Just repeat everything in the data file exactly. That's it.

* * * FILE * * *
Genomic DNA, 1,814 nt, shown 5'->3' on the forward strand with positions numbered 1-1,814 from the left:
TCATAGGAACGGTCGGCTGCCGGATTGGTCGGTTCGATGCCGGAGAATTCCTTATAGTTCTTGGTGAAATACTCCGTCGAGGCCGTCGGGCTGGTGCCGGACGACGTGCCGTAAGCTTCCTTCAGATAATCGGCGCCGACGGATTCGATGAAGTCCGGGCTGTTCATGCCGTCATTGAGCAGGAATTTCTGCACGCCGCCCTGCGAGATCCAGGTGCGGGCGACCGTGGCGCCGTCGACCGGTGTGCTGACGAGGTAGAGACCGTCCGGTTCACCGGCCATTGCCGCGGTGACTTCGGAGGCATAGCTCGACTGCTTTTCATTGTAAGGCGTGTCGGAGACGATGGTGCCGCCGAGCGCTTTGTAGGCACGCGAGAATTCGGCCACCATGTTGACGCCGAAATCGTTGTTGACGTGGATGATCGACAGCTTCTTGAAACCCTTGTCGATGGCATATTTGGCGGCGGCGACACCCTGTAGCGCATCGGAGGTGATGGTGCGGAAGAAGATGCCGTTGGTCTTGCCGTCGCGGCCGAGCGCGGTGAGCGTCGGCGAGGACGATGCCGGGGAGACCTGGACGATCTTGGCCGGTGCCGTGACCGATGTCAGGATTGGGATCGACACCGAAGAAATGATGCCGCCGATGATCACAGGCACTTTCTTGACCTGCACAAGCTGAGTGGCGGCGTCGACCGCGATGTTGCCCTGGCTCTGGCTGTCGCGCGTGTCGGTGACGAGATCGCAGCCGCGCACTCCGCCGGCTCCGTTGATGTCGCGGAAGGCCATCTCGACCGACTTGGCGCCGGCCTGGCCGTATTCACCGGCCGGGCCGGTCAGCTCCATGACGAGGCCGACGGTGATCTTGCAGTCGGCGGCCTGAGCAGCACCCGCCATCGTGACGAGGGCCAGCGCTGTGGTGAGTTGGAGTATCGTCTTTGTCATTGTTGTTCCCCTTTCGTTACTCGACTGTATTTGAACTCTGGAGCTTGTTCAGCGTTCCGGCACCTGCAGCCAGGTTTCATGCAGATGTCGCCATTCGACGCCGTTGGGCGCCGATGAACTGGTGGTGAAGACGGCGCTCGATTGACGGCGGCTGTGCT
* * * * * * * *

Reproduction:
Genomic DNA, 1,814 nt, shown 5'->3' on the forward strand with positions numbered 1-1,814 from the left:
TCATAGGAACGGTCGGCTGCCGGATTGGTCGGTTCGATGCCGGAGAATTCCTTATAGTTCTTGGTGAAATACTCCGTCGAGGCCGTCGGGCTGGTGCCGGACGACGTGCCGTAAGCTTCCTTCAGATAATCGGCGCCGACGGATTCGATGAAGTCCGGGCTGTTCATGCCGTCATTGAGCAGGAATTTCTGCACGCCGCCCTGCGAGATCCAGGTGCGGGCGACCGTGGCGCCGTCGACCGGTGTGCTGACGAGGTAGAGACCGTCCGGTTCACCGGCCATTGCCGCGGTGACTTCGGAGGCATAGCTCGACTGCTTTTCATTGTAAGGCGTGTCGGAGACGATGGTGCCGCCGAGCGCTTTGTAGGCACGCGAGAATTCGGCCACCATGTTGACGCCGAAATCGTTGTTGACGTGGATGATCGACAGCTTCTTGAAACCCTTGTCGATGGCATATTTGGCGGCGGCGACACCCTGTAGCGCATCGGAGGTGATGGTGCGGAAGAAGATGCCGTTGGTCTTGCCGTCGCGGCCGAGCGCGGTGAGCGTCGGCGAGGACGATGCCGGGGAGACCTGGACGATCTTGGCCGGTGCCGTGACCGATGTCAGGATTGGGATCGACACCGAAGAAATGATGCCGCCGATGATCACAGGCACTTTCTTGACCTGCACAAGCTGAGTGGCGGCGTCGACCGCGATGTTGCCCTGGCTCTGGCTGTCGCGCGTGTCGGTGACGAGATCGCAGCCGCGCACTCCGCCGGCTCCGTTGATGTCGCGGAAGGCCATCTCGACCGACTTGGCGCCGGCCTGGCCGTATTCACCGGCCGGGCCGGTCAGCTCCATGACGAGGCCGACGGTGATCTTGCAGTCGGCGGCCTGAGCAGCACCCGCCATCGTGACGAGGGCCAGCGCTGTGGTGAGTTGGAGTATCGTCTTTGTCATTGTTGTTCCCCTTTCGTTACTCGACTGTATTTGAACTCTGGAGCTTGTTCAGCGTTCCGGCACCTGCAGCCAGGTTTCATGCAGATGTCGCCATTCGACGCCGTTGGGCGCCGATGAACTGGTGGTGAAGACGGCGCTCGATTGACGGCGGCTGTGCT